Director: James Mangold
Screenwriters: Scott Frank, Michael Green, James Mangold
Starring: Hugh Jackman, Patrick Stewart, Dafne Keen, Richard E. Grant, Boyd Holbrook, Stephen Merchant
Plot: In the near future, a weary Logan cares for an ailing Professor X somewhere on the Mexican border. However, Logan’s attempts to hide from the world and his legacy are upended when a young mutant arrives, pursued by dark forces.
What a breath of fresh air it is to bear witness to a modern action film that concentrates on the ideologies and characterisations of its superheroes alongside their abilities and the ways in which they can be exploited for creative set pieces, instead of solely focusing on the latter, something this movie’s predecessor Origins was found to be particularly guilty of. In an age of special effects, where over-the-top action sequences are thought to be the norm, James Mangold has instead sought to tell the journey of Wolverine as an interesting and always exciting character study more similar to the Westerns that inspired him than the X-Men movies that came before it. Logan may be the best presentation of the Wolverine character in live-action cinema history. From start to finish it explores that which we have yet to see in the titular character’s cinematic universe and does so with such class that almost every emotional twist and turn elevates the film to such heights that even its disjointed conclusion can’t tarnish just how great this movie is.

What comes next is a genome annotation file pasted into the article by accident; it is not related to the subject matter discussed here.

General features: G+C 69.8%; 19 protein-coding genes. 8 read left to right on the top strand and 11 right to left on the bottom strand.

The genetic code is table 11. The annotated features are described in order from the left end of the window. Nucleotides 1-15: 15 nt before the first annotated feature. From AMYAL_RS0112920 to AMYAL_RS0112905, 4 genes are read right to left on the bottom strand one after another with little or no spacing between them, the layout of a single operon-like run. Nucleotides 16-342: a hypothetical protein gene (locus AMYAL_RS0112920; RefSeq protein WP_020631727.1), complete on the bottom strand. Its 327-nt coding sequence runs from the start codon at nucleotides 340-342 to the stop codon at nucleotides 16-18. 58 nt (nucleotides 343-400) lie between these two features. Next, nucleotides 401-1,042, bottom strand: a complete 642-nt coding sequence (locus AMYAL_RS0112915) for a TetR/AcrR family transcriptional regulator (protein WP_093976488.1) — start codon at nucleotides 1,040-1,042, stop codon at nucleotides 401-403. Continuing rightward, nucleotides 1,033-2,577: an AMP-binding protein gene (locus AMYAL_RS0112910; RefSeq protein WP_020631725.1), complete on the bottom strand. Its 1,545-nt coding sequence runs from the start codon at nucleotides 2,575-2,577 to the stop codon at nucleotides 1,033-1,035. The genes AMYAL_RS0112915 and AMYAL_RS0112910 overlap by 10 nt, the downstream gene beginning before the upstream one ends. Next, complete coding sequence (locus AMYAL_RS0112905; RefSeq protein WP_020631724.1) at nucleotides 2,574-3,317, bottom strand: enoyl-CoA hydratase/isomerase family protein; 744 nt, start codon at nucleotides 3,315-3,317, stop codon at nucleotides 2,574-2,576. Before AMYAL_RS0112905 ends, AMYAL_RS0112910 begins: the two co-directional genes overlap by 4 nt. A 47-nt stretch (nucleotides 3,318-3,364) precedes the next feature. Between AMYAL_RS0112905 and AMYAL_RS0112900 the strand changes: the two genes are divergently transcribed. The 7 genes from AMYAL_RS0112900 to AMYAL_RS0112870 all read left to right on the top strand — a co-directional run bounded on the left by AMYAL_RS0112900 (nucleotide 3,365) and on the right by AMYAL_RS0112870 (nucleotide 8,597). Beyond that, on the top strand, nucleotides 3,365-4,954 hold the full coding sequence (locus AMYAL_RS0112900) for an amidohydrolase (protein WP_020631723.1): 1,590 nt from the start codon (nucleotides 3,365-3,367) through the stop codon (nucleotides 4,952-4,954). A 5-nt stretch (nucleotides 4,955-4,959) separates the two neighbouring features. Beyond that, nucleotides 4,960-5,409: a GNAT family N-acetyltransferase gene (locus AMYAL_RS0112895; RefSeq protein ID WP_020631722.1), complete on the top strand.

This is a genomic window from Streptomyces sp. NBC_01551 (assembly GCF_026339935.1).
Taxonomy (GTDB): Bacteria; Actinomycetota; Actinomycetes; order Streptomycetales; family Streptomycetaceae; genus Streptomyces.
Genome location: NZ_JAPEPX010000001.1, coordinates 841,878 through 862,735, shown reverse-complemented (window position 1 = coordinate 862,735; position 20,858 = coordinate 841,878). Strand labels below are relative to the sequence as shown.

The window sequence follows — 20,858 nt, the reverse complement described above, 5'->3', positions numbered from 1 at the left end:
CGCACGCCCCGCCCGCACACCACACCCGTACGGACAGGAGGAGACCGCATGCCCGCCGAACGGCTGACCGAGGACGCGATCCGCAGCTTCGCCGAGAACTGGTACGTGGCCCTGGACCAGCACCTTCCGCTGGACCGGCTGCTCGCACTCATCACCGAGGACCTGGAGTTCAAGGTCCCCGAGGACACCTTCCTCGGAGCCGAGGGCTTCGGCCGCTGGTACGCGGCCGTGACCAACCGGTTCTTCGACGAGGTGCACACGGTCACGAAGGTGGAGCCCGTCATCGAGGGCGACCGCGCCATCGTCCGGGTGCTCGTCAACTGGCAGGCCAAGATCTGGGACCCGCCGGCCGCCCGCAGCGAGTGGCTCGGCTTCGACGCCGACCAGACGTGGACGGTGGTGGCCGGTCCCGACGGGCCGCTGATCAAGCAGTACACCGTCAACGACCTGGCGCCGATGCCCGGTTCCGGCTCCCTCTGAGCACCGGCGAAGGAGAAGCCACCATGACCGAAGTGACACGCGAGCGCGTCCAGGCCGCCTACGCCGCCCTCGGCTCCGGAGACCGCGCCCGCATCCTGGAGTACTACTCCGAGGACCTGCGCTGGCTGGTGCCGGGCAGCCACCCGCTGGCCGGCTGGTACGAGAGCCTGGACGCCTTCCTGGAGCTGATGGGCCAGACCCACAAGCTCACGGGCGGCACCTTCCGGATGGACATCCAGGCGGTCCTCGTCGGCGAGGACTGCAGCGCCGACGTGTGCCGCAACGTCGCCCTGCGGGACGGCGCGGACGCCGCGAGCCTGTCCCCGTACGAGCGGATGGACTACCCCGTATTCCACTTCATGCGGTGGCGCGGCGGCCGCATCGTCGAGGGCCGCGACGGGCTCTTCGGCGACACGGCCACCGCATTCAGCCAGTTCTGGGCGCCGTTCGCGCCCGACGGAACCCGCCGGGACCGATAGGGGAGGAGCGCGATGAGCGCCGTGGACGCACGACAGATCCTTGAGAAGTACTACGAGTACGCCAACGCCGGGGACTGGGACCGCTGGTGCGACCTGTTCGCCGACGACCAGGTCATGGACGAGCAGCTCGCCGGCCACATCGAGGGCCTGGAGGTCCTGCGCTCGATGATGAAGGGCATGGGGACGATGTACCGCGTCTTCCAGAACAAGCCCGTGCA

Perhaps the most intriguing thing about Logan is the film’s unwavering focus on the three characters at the centre of its journey: Logan, Xavier and Laura. Each character is designed to enable the other, while each remains filled with enough characterisation to be regarded as believable in their actions. Logan and Xavier of course benefit from over 17 years of backstory that the audiences no longer need introducing to, yet Mangold’s attempts to focus a usually character-heavy genre on only a few mutants helps to gift this movie with the sort of focus that so much of its big-budget contemporaries seem to be lacking, particularly those within the same franchise, not least Apocalypse (2016). This also enables some of the better performances within the franchise’s rich history of great performances from well established actors, with Sir Patrick Stewart’s Xavier being portrayed as having a deeper connection to his emotions than in previous instalments, while Hugh Jackman managed to bring more pain and grief to his character than we have perhaps ever seen. It was clear that the goals of each of the actors corresponded with the vision of the film’s director and that their mutual respect for the characters was a strong tie that enabled the film to establish the truly human struggles of the protagonists whom were presented as struggling with the morality of using their mutations more so than ever before. This combination of strong performances in a tightly knit character study presented by a director taking tips from a plethora of fantastic westerns that perfected a similar formula, was a new and interesting take on Wolverine as a character and a franchise, and actually made sense as the logical next step for the character and the genre given the staleness (at least in critical circles) that seemed to be imminently approaching Wolverine, X-Men and superhero films as a whole.